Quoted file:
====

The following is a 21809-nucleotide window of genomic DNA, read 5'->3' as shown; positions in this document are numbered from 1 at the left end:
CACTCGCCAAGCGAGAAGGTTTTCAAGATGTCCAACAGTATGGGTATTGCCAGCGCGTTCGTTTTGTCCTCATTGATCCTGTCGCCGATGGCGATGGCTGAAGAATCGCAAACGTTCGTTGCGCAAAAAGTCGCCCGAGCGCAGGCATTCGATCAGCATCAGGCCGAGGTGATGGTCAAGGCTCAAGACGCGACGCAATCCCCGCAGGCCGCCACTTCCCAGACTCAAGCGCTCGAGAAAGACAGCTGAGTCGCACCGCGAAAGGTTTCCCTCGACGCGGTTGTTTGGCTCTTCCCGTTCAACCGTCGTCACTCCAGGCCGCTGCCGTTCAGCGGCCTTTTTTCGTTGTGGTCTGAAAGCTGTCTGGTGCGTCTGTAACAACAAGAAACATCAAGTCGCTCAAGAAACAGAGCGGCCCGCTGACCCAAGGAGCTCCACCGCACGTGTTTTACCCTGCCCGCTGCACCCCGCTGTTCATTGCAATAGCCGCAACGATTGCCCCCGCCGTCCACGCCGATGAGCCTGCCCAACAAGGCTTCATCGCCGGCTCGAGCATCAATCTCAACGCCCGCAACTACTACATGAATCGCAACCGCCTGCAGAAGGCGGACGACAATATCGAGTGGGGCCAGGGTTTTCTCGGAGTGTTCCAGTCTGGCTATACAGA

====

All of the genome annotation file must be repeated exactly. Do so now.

The following is a 21809-nucleotide window of genomic DNA, read 5'->3' as shown; positions in this document are numbered from 1 at the left end:
CACTCGCCAAGCGAGAAGGTTTTCAAGATGTCCAACAGTATGGGTATTGCCAGCGCGTTCGTTTTGTCCTCATTGATCCTGTCGCCGATGGCGATGGCTGAAGAATCGCAAACGTTCGTTGCGCAAAAAGTCGCCCGAGCGCAGGCATTCGATCAGCATCAGGCCGAGGTGATGGTCAAGGCTCAAGACGCGACGCAATCCCCGCAGGCCGCCACTTCCCAGACTCAAGCGCTCGAGAAAGACAGCTGAGTCGCACCGCGAAAGGTTTCCCTCGACGCGGTTGTTTGGCTCTTCCCGTTCAACCGTCGTCACTCCAGGCCGCTGCCGTTCAGCGGCCTTTTTTCGTTGTGGTCTGAAAGCTGTCTGGTGCGTCTGTAACAACAAGAAACATCAAGTCGCTCAAGAAACAGAGCGGCCCGCTGACCCAAGGAGCTCCACCGCACGTGTTTTACCCTGCCCGCTGCACCCCGCTGTTCATTGCAATAGCCGCAACGATTGCCCCCGCCGTCCACGCCGATGAGCCTGCCCAACAAGGCTTCATCGCCGGCTCGAGCATCAATCTCAACGCCCGCAACTACTACATGAATCGCAACCGCCTGCAGAAGGCGGACGACAATATCGAGTGGGGCCAGGGTTTTCTCGGAGTGTTCCAGTCTGGCTATACAGA